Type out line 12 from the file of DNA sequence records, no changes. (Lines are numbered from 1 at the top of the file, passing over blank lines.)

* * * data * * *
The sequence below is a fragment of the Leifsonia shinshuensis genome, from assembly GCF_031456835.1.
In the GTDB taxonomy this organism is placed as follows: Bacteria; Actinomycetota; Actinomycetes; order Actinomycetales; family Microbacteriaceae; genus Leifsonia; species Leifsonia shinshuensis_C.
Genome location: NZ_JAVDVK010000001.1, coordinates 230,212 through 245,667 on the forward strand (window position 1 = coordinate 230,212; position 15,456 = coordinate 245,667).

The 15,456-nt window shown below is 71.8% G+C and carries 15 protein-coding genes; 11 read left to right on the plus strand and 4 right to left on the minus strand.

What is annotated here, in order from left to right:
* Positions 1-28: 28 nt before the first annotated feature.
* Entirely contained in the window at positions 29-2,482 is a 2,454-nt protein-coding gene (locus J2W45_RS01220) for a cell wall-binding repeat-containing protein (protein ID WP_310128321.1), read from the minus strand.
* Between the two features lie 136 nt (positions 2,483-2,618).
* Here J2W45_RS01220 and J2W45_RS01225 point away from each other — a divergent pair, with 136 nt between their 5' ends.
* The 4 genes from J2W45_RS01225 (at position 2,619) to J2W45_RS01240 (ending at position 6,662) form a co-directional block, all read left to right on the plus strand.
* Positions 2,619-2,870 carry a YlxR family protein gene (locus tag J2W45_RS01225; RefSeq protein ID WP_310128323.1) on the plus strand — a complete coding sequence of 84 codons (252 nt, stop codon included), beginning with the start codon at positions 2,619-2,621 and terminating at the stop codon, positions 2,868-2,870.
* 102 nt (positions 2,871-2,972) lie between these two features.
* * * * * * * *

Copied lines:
* 102 nt (positions 2,871-2,972) lie between these two features.